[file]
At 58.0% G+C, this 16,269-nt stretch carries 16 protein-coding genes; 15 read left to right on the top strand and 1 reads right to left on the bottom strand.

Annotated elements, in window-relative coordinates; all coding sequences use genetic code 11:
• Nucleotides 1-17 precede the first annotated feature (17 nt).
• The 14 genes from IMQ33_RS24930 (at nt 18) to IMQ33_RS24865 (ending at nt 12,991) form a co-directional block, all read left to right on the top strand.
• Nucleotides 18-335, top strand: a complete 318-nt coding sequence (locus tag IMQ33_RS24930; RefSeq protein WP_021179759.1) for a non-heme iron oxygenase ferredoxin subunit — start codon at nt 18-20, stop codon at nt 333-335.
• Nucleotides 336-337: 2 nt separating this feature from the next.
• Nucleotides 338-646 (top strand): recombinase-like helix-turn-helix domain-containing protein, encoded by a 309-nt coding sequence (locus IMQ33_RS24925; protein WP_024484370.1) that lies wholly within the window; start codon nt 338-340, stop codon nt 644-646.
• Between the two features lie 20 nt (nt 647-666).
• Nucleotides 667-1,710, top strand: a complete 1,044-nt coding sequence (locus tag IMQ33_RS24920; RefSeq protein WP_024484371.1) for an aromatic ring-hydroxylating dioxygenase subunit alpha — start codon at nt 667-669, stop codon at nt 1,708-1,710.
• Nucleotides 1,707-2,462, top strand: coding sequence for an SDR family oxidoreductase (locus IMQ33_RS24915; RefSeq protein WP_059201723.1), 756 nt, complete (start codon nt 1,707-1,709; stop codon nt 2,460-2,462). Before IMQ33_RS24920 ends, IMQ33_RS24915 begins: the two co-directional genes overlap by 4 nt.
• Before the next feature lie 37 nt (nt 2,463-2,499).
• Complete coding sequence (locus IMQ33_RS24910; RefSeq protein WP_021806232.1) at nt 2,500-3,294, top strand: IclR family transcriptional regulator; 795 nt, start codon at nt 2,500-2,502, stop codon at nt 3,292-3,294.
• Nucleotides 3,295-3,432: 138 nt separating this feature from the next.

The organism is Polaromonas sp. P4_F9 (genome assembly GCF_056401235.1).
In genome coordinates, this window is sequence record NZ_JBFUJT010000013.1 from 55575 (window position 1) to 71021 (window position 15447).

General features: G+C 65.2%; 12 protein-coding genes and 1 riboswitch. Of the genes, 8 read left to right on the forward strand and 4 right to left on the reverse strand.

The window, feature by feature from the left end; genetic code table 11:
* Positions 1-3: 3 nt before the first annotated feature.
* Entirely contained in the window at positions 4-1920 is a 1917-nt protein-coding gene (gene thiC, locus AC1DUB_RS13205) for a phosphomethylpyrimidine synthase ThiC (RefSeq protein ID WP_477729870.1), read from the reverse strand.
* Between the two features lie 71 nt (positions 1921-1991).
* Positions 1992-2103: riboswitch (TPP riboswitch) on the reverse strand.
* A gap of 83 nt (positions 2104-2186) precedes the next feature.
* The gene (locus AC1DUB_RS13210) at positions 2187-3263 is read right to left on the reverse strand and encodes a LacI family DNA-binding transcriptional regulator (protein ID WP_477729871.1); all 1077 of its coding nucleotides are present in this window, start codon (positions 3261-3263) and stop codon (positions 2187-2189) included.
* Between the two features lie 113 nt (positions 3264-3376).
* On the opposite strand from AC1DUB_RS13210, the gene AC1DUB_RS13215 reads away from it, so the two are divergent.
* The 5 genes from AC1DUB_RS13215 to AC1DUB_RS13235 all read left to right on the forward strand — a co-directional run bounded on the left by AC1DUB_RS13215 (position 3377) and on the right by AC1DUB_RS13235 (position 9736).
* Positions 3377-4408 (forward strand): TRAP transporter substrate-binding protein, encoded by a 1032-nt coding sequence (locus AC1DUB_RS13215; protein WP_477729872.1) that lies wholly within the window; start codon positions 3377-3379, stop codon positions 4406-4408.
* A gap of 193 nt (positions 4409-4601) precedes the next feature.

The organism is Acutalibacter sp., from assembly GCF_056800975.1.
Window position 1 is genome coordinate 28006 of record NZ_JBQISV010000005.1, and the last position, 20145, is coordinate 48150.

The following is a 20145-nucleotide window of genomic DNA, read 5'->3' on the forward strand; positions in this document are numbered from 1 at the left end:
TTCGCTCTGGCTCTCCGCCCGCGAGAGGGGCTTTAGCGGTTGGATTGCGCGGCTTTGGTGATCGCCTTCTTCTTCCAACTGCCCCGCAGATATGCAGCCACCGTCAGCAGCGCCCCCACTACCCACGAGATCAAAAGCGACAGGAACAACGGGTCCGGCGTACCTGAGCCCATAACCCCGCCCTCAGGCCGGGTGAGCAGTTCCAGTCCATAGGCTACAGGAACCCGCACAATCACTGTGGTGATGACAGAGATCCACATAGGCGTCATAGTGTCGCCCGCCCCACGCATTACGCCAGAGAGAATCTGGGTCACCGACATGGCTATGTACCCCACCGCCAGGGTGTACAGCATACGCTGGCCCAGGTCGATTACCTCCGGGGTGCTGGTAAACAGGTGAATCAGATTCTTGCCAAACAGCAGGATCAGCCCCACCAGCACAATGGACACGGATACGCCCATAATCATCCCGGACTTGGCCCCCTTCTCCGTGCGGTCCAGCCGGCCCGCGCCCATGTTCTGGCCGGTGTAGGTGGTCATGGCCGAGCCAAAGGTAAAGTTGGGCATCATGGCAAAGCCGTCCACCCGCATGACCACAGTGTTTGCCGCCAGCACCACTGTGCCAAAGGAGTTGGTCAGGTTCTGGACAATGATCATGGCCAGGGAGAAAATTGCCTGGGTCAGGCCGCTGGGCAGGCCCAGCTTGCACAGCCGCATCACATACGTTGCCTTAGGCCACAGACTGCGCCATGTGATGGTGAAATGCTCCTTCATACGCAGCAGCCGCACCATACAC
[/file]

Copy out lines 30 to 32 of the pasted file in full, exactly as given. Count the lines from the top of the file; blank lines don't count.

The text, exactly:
Window position 1 is genome coordinate 28006 of record NZ_JBQISV010000005.1, and the last position, 20145, is coordinate 48150.

The following is a 20145-nucleotide window of genomic DNA, read 5'->3' on the forward strand; positions in this document are numbered from 1 at the left end:
TTCGCTCTGGCTCTCCGCCCGCGAGAGGGGCTTTAGCGGTTGGATTGCGCGGCTTTGGTGATCGCCTTCTTCTTCCAACTGCCCCGCAGATATGCAGCCACCGTCAGCAGCGCCCCCACTACCCACGAGATCAAAAGCGACAGGAACAACGGGTCCGGCGTACCTGAGCCCATAACCCCGCCCTCAGGCCGGGTGAGCAGTTCCAGTCCATAGGCTACAGGAACCCGCACAATCACTGTGGTGATGACAGAGATCCACATAGGCGTCATAGTGTCGCCCGCCCCACGCATTACGCCAGAGAGAATCTGGGTCACCGACATGGCTATGTACCCCACCGCCAGGGTGTACAGCATACGCTGGCCCAGGTCGATTACCTCCGGGGTGCTGGTAAACAGGTGAATCAGATTCTTGCCAAACAGCAGGATCAGCCCCACCAGCACAATGGACACGGATACGCCCATAATCATCCCGGACTTGGCCCCCTTCTCCGTGCGGTCCAGCCGGCCCGCGCCCATGTTCTGGCCGGTGTAGGTGGTCATGGCCGAGCCAAAGGTAAAGTTGGGCATCATGGCAAAGCCGTCCACCCGCATGACCACAGTGTTTGCCGCCAGCACCACTGTGCCAAAGGAGTTGGTCAGGTTCTGGACAATGATCATGGCCAGGGAGAAAATTGCCTGGGTCAGGCCGCTGGGCAGGCCCAGCTTGCACAGCCGCATCACATACGTTGCCTTAGGCCACAGACTGCGCCATGTGATGGTGAAATGCTCCTTCATACGCAGCAGCCGCACCATACAC